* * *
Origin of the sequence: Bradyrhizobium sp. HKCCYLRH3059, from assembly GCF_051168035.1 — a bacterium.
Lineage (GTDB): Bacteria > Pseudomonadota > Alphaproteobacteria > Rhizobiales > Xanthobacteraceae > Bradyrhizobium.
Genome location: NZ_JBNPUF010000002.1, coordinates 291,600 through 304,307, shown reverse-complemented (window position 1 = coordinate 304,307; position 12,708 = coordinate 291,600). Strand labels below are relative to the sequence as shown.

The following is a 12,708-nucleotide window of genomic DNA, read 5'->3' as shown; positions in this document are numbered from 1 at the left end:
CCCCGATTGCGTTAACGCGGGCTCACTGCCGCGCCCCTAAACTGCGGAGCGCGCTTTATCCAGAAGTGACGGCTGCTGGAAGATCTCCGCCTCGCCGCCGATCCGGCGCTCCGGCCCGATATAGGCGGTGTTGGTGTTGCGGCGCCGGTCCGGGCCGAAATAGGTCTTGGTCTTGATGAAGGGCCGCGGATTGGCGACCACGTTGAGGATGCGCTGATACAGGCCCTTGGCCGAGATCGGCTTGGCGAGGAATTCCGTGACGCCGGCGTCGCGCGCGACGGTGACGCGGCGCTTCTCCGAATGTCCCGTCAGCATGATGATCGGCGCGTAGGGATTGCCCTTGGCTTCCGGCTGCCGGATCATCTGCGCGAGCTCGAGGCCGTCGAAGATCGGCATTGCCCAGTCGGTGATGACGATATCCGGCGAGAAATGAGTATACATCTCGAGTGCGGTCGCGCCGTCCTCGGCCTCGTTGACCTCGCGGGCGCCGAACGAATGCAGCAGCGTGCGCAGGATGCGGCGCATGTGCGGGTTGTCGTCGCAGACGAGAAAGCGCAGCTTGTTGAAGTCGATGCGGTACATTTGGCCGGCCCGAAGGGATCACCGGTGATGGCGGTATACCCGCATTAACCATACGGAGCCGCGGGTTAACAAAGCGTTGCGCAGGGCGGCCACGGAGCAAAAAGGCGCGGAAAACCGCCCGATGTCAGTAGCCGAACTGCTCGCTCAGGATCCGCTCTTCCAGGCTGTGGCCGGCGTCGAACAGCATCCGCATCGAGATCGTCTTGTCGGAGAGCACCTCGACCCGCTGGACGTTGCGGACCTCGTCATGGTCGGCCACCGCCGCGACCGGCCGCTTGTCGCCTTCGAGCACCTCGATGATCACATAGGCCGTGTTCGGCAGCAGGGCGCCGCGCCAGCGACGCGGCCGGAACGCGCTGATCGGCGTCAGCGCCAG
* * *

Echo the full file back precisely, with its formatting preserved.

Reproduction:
Origin of the sequence: Bradyrhizobium sp. HKCCYLRH3059, from assembly GCF_051168035.1 — a bacterium.
Lineage (GTDB): Bacteria > Pseudomonadota > Alphaproteobacteria > Rhizobiales > Xanthobacteraceae > Bradyrhizobium.
Genome location: NZ_JBNPUF010000002.1, coordinates 291,600 through 304,307, shown reverse-complemented (window position 1 = coordinate 304,307; position 12,708 = coordinate 291,600). Strand labels below are relative to the sequence as shown.

The following is a 12,708-nucleotide window of genomic DNA, read 5'->3' as shown; positions in this document are numbered from 1 at the left end:
CCCCGATTGCGTTAACGCGGGCTCACTGCCGCGCCCCTAAACTGCGGAGCGCGCTTTATCCAGAAGTGACGGCTGCTGGAAGATCTCCGCCTCGCCGCCGATCCGGCGCTCCGGCCCGATATAGGCGGTGTTGGTGTTGCGGCGCCGGTCCGGGCCGAAATAGGTCTTGGTCTTGATGAAGGGCCGCGGATTGGCGACCACGTTGAGGATGCGCTGATACAGGCCCTTGGCCGAGATCGGCTTGGCGAGGAATTCCGTGACGCCGGCGTCGCGCGCGACGGTGACGCGGCGCTTCTCCGAATGTCCCGTCAGCATGATGATCGGCGCGTAGGGATTGCCCTTGGCTTCCGGCTGCCGGATCATCTGCGCGAGCTCGAGGCCGTCGAAGATCGGCATTGCCCAGTCGGTGATGACGATATCCGGCGAGAAATGAGTATACATCTCGAGTGCGGTCGCGCCGTCCTCGGCCTCGTTGACCTCGCGGGCGCCGAACGAATGCAGCAGCGTGCGCAGGATGCGGCGCATGTGCGGGTTGTCGTCGCAGACGAGAAAGCGCAGCTTGTTGAAGTCGATGCGGTACATTTGGCCGGCCCGAAGGGATCACCGGTGATGGCGGTATACCCGCATTAACCATACGGAGCCGCGGGTTAACAAAGCGTTGCGCAGGGCGGCCACGGAGCAAAAAGGCGCGGAAAACCGCCCGATGTCAGTAGCCGAACTGCTCGCTCAGGATCCGCTCTTCCAGGCTGTGGCCGGCGTCGAACAGCATCCGCATCGAGATCGTCTTGTCGGAGAGCACCTCGACCCGCTGGACGTTGCGGACCTCGTCATGGTCGGCCACCGCCGCGACCGGCCGCTTGTCGCCTTCGAGCACCTCGATGATCACATAGGCCGTGTTCGGCAGCAGGGCGCCGCGCCAGCGACGCGGCCGGAACGCGCTGATCGGCGTCAGCGCCAG